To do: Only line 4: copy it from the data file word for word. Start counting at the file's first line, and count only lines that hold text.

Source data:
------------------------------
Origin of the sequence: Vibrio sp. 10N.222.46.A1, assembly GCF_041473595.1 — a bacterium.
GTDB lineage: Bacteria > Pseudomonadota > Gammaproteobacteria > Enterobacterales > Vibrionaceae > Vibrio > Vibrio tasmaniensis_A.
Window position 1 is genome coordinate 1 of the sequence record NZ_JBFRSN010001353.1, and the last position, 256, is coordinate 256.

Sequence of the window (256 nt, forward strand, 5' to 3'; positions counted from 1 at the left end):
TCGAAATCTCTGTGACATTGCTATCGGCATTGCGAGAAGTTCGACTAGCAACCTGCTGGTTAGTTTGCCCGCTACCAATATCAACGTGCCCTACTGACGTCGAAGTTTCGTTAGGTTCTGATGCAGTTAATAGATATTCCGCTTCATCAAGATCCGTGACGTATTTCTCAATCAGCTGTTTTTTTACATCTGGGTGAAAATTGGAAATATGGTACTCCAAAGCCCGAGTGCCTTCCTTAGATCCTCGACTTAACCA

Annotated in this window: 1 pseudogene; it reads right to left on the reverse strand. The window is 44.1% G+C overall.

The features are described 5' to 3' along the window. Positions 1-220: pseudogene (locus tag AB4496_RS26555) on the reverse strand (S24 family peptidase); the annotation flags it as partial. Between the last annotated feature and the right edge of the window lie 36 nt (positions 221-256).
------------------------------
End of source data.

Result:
Sequence of the window (256 nt, forward strand, 5' to 3'; positions counted from 1 at the left end):